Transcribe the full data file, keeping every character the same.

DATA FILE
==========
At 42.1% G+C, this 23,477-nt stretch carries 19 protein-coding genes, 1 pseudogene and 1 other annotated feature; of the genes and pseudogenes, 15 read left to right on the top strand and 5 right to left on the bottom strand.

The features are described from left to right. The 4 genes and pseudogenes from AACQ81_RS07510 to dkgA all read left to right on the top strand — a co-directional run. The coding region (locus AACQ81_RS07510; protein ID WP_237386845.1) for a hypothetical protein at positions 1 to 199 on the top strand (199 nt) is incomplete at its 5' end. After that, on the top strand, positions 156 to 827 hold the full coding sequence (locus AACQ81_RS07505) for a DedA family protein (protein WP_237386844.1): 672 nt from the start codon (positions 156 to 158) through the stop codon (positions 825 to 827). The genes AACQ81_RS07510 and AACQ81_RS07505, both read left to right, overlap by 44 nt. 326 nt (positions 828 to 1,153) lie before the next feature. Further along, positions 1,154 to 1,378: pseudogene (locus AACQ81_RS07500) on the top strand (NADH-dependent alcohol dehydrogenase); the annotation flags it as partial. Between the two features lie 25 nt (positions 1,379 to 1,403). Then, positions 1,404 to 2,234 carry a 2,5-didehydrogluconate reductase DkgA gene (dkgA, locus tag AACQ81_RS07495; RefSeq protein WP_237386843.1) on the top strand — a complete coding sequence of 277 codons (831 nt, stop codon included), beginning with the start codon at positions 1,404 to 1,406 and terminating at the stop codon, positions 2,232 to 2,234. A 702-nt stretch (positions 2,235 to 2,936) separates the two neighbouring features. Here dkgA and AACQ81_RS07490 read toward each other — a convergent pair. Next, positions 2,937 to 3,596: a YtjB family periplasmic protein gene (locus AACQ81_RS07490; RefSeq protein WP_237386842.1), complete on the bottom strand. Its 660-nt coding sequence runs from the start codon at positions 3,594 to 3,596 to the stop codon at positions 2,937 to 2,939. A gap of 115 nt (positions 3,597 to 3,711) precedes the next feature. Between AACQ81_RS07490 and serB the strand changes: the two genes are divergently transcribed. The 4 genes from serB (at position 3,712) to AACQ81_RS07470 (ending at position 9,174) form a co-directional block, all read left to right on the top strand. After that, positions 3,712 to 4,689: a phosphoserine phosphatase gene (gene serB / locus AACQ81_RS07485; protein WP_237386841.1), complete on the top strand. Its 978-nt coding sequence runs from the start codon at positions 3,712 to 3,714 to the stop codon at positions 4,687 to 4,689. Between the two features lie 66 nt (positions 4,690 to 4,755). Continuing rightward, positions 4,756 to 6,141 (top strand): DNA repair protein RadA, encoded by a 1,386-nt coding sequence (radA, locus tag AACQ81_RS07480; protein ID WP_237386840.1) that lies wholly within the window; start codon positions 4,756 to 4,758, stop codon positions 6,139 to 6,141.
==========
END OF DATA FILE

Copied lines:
At 42.1% G+C, this 23,477-nt stretch carries 19 protein-coding genes, 1 pseudogene and 1 other annotated feature; of the genes and pseudogenes, 15 read left to right on the top strand and 5 right to left on the bottom strand.

The features are described from left to right. The 4 genes and pseudogenes from AACQ81_RS07510 to dkgA all read left to right on the top strand — a co-directional run. The coding region (locus AACQ81_RS07510; protein ID WP_237386845.1) for a hypothetical protein at positions 1 to 199 on the top strand (199 nt) is incomplete at its 5' end. After that, on the top strand, positions 156 to 827 hold the full coding sequence (locus AACQ81_RS07505) for a DedA family protein (protein WP_237386844.1): 672 nt from the start codon (positions 156 to 158) through the stop codon (positions 825 to 827). The genes AACQ81_RS07510 and AACQ81_RS07505, both read left to right, overlap by 44 nt. 326 nt (positions 828 to 1,153) lie before the next feature. Further along, positions 1,154 to 1,378: pseudogene (locus AACQ81_RS07500) on the top strand (NADH-dependent alcohol dehydrogenase); the annotation flags it as partial. Between the two features lie 25 nt (positions 1,379 to 1,403). Then, positions 1,404 to 2,234 carry a 2,5-didehydrogluconate reductase DkgA gene (dkgA, locus tag AACQ81_RS07495; RefSeq protein WP_237386843.1) on the top strand — a complete coding sequence of 277 codons (831 nt, stop codon included), beginning with the start codon at positions 1,404 to 1,406 and terminating at the stop codon, positions 2,232 to 2,234. A 702-nt stretch (positions 2,235 to 2,936) separates the two neighbouring features. Here dkgA and AACQ81_RS07490 read toward each other — a convergent pair. Next, positions 2,937 to 3,596: a YtjB family periplasmic protein gene (locus AACQ81_RS07490; RefSeq protein WP_237386842.1), complete on the bottom strand. Its 660-nt coding sequence runs from the start codon at positions 3,594 to 3,596 to the stop codon at positions 2,937 to 2,939. A gap of 115 nt (positions 3,597 to 3,711) precedes the next feature. Between AACQ81_RS07490 and serB the strand changes: the two genes are divergently transcribed. The 4 genes from serB (at position 3,712) to AACQ81_RS07470 (ending at position 9,174) form a co-directional block, all read left to right on the top strand. After that, positions 3,712 to 4,689: a phosphoserine phosphatase gene (gene serB / locus AACQ81_RS07485; protein WP_237386841.1), complete on the top strand. Its 978-nt coding sequence runs from the start codon at positions 3,712 to 3,714 to the stop codon at positions 4,687 to 4,689. Between the two features lie 66 nt (positions 4,690 to 4,755). Continuing rightward, positions 4,756 to 6,141 (top strand): DNA repair protein RadA, encoded by a 1,386-nt coding sequence (radA, locus tag AACQ81_RS07480; protein ID WP_237386840.1) that lies wholly within the window; start codon positions 4,756 to 4,758, stop codon positions 6,139 to 6,141.